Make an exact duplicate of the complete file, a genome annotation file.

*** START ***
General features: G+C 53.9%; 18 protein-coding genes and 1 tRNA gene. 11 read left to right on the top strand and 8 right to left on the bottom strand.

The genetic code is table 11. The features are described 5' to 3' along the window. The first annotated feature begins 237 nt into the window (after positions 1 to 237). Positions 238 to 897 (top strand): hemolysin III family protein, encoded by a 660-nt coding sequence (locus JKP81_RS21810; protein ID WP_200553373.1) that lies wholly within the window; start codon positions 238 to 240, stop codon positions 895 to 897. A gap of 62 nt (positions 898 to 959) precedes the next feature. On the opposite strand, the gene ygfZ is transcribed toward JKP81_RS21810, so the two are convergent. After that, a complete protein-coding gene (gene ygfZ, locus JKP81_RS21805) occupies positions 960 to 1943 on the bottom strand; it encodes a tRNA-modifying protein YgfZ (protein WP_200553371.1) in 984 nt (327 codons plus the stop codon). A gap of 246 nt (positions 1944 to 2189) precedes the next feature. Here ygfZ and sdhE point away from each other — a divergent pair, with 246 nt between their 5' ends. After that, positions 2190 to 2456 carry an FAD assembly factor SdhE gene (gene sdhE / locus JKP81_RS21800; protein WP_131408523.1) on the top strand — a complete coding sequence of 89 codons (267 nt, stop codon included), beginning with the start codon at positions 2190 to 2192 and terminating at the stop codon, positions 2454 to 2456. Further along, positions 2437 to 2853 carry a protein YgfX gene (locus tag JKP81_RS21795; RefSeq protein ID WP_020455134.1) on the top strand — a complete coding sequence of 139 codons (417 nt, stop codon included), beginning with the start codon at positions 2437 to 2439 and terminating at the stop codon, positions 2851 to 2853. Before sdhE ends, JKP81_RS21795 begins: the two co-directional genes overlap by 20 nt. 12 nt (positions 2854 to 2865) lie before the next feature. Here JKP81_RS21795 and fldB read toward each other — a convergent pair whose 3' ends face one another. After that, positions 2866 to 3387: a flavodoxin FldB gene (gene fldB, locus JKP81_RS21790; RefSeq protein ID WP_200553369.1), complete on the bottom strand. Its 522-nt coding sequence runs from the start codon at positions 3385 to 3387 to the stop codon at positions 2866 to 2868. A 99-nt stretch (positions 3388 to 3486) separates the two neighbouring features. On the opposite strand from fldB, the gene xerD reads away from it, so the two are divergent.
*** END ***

General features: G+C 53.9%; 18 protein-coding genes and 1 tRNA gene. 11 read left to right on the top strand and 8 right to left on the bottom strand.

The genetic code is table 11. The features are described 5' to 3' along the window. The first annotated feature begins 237 nt into the window (after positions 1 to 237). Positions 238 to 897 (top strand): hemolysin III family protein, encoded by a 660-nt coding sequence (locus JKP81_RS21810; protein ID WP_200553373.1) that lies wholly within the window; start codon positions 238 to 240, stop codon positions 895 to 897. A gap of 62 nt (positions 898 to 959) precedes the next feature. On the opposite strand, the gene ygfZ is transcribed toward JKP81_RS21810, so the two are convergent. After that, a complete protein-coding gene (gene ygfZ, locus JKP81_RS21805) occupies positions 960 to 1943 on the bottom strand; it encodes a tRNA-modifying protein YgfZ (protein WP_200553371.1) in 984 nt (327 codons plus the stop codon). A gap of 246 nt (positions 1944 to 2189) precedes the next feature. Here ygfZ and sdhE point away from each other — a divergent pair, with 246 nt between their 5' ends. After that, positions 2190 to 2456 carry an FAD assembly factor SdhE gene (gene sdhE / locus JKP81_RS21800; protein WP_131408523.1) on the top strand — a complete coding sequence of 89 codons (267 nt, stop codon included), beginning with the start codon at positions 2190 to 2192 and terminating at the stop codon, positions 2454 to 2456. Further along, positions 2437 to 2853 carry a protein YgfX gene (locus tag JKP81_RS21795; RefSeq protein ID WP_020455134.1) on the top strand — a complete coding sequence of 139 codons (417 nt, stop codon included), beginning with the start codon at positions 2437 to 2439 and terminating at the stop codon, positions 2851 to 2853. Before sdhE ends, JKP81_RS21795 begins: the two co-directional genes overlap by 20 nt. 12 nt (positions 2854 to 2865) lie before the next feature. Here JKP81_RS21795 and fldB read toward each other — a convergent pair whose 3' ends face one another. After that, positions 2866 to 3387: a flavodoxin FldB gene (gene fldB, locus JKP81_RS21790; RefSeq protein ID WP_200553369.1), complete on the bottom strand. Its 522-nt coding sequence runs from the start codon at positions 3385 to 3387 to the stop codon at positions 2866 to 2868. A 99-nt stretch (positions 3388 to 3486) separates the two neighbouring features. On the opposite strand from fldB, the gene xerD reads away from it, so the two are divergent.